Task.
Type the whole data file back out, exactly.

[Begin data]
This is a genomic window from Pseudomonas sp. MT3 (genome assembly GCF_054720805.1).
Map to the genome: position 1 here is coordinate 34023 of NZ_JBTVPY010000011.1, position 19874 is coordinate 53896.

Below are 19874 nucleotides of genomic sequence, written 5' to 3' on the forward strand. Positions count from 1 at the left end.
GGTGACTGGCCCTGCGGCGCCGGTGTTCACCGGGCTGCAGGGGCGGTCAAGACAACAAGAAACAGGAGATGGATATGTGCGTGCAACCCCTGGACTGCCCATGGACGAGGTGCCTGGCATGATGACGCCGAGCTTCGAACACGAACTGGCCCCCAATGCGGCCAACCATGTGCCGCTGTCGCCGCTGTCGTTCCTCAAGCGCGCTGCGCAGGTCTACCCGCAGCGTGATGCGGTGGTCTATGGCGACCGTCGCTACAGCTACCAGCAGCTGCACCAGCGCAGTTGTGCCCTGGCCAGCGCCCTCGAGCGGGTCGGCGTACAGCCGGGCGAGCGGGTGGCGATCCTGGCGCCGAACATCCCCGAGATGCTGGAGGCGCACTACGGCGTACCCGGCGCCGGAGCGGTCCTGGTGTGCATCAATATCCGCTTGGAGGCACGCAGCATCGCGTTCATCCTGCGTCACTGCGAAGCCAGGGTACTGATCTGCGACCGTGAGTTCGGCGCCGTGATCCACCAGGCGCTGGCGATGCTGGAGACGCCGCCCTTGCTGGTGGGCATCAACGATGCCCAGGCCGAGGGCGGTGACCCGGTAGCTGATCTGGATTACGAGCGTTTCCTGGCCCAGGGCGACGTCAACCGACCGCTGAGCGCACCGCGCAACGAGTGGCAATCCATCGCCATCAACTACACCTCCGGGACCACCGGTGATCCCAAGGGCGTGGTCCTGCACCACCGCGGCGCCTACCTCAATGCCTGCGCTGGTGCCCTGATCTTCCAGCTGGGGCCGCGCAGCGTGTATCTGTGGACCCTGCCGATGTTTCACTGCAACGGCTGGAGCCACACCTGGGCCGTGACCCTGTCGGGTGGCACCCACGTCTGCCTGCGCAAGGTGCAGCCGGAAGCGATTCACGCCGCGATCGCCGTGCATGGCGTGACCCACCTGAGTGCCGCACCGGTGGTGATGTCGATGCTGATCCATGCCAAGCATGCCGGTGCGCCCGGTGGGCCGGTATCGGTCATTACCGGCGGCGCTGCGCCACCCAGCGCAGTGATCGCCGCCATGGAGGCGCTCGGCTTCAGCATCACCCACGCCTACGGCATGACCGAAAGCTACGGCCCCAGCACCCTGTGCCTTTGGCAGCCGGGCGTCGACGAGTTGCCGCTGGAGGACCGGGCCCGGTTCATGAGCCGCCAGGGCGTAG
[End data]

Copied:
This is a genomic window from Pseudomonas sp. MT3 (genome assembly GCF_054720805.1).
Map to the genome: position 1 here is coordinate 34023 of NZ_JBTVPY010000011.1, position 19874 is coordinate 53896.

Below are 19874 nucleotides of genomic sequence, written 5' to 3' on the forward strand. Positions count from 1 at the left end.
GGTGACTGGCCCTGCGGCGCCGGTGTTCACCGGGCTGCAGGGGCGGTCAAGACAACAAGAAACAGGAGATGGATATGTGCGTGCAACCCCTGGACTGCCCATGGACGAGGTGCCTGGCATGATGACGCCGAGCTTCGAACACGAACTGGCCCCCAATGCGGCCAACCATGTGCCGCTGTCGCCGCTGTCGTTCCTCAAGCGCGCTGCGCAGGTCTACCCGCAGCGTGATGCGGTGGTCTATGGCGACCGTCGCTACAGCTACCAGCAGCTGCACCAGCGCAGTTGTGCCCTGGCCAGCGCCCTCGAGCGGGTCGGCGTACAGCCGGGCGAGCGGGTGGCGATCCTGGCGCCGAACATCCCCGAGATGCTGGAGGCGCACTACGGCGTACCCGGCGCCGGAGCGGTCCTGGTGTGCATCAATATCCGCTTGGAGGCACGCAGCATCGCGTTCATCCTGCGTCACTGCGAAGCCAGGGTACTGATCTGCGACCGTGAGTTCGGCGCCGTGATCCACCAGGCGCTGGCGATGCTGGAGACGCCGCCCTTGCTGGTGGGCATCAACGATGCCCAGGCCGAGGGCGGTGACCCGGTAGCTGATCTGGATTACGAGCGTTTCCTGGCCCAGGGCGACGTCAACCGACCGCTGAGCGCACCGCGCAACGAGTGGCAATCCATCGCCATCAACTACACCTCCGGGACCACCGGTGATCCCAAGGGCGTGGTCCTGCACCACCGCGGCGCCTACCTCAATGCCTGCGCTGGTGCCCTGATCTTCCAGCTGGGGCCGCGCAGCGTGTATCTGTGGACCCTGCCGATGTTTCACTGCAACGGCTGGAGCCACACCTGGGCCGTGACCCTGTCGGGTGGCACCCACGTCTGCCTGCGCAAGGTGCAGCCGGAAGCGATTCACGCCGCGATCGCCGTGCATGGCGTGACCCACCTGAGTGCCGCACCGGTGGTGATGTCGATGCTGATCCATGCCAAGCATGCCGGTGCGCCCGGTGGGCCGGTATCGGTCATTACCGGCGGCGCTGCGCCACCCAGCGCAGTGATCGCCGCCATGGAGGCGCTCGGCTTCAGCATCACCCACGCCTACGGCATGACCGAAAGCTACGGCCCCAGCACCCTGTGCCTTTGGCAGCCGGGCGTCGACGAGTTGCCGCTGGAGGACCGGGCCCGGTTCATGAGCCGCCAGGGCGTAG